In most houses a single tank sized for the biggest tub-fill is enough, and for your family of four that's probably going to be fine too. Depends on how big that soaker-tub really is. I suspect you could do just fine keeping the existing 50 gallon unit as long as it can fill the soaker tub. The only time you'd need more is if all four of you are showering at the same time, taking full advantage of the 6 baths. Keep it, add the (code required) tempering valve, and crank up the storage temp if it doesn't quite fill the tubbie at 140F or whatever.
If you find you are running short of showering capacity with the existing unit, you can probably still keep it. Installing a drainwater heat recovery heat exchanger rated at 50% or better return efficiency would provide more total showering time than a 50 gallon tank with a high storage temp and a 75K burner, and would cost less to install. For showering loads it's like adding to the burner size, but uses no fuel. EFI is probably still cheapest place to get them in the US. (Home Depot has them online, at a full retail kind of price, as does the manufacturer's buy-direct page.) Comparative efficiency rating lists from third-party testing of different models are maintained by Natural Resources Canada to be able to compare apples-to-apples. At lower flow the efficiency is a bit higher, at higher flow a bit lower, but the BTU-rate increases. (40% energy return on a 10gpm flow is a lot more BTU/hr than a 55% return on a 2.5gpm flow.)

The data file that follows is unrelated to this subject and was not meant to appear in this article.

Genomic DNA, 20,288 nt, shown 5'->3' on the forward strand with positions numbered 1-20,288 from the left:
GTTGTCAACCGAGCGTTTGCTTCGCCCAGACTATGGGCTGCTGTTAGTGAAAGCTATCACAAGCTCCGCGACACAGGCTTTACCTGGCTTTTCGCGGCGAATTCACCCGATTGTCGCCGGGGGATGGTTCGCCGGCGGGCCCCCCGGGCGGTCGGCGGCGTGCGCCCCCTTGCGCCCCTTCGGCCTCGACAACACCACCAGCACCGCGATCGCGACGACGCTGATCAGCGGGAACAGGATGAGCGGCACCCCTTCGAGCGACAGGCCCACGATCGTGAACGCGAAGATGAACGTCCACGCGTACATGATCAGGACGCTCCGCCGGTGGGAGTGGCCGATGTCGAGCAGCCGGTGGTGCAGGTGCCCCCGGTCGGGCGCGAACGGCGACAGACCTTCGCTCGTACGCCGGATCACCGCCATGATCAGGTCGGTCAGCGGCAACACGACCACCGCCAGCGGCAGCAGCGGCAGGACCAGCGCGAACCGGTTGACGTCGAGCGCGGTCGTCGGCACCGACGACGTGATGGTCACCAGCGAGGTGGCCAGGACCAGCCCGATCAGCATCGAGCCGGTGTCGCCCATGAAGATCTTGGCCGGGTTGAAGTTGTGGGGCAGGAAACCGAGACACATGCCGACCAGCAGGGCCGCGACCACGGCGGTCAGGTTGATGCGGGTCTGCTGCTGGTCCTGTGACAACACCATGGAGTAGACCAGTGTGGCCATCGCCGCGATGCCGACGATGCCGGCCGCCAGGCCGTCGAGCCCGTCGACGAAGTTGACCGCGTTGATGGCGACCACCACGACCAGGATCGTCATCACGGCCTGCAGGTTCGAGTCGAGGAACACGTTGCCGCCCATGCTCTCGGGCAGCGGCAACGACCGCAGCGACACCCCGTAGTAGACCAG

But it's only good for increased showering capacity, since the drain has to flow at the same time as the hot water to get the exchange. They do nothing for tub filling capacity.
When it's time to replace the 50 gallon unit, you'll still have options. The 50 gallon condensing Vertex has a 76KBTU/hr ~95% efficiency burner and puts out considerably more heat than a 75K burner on a typical tank (~80% steady state combustion efficiency), and you wouldn't even have to crank up the storage temp. But if the house is heated with a boiler, an "indirect" tank running as a zone off the boiler is often the best overall solution.
Seem like a reasonably staged "see how it goes" plan? That way the expense is deferred until you KNOW you need an upgrade, and you're not scrapping equipment and replacing it with something else that may or may not cover your actual loads. And adding the drainwater heat exchanger buys your more showering capacity for less money than a bigger tank or bigger burner, for roughly the same installed cost of a plain-Jane 50 gallon hot water heater.
FWIW: A 76K condensing burner like the Vertex is enough to supply a continuous 24/365 two gpm shower with margin to spare at D.C.'s incoming water temps, but a 40K/80% burner in conjunction with a drainwater heat exchanger (which uses less fuel) would keep up too.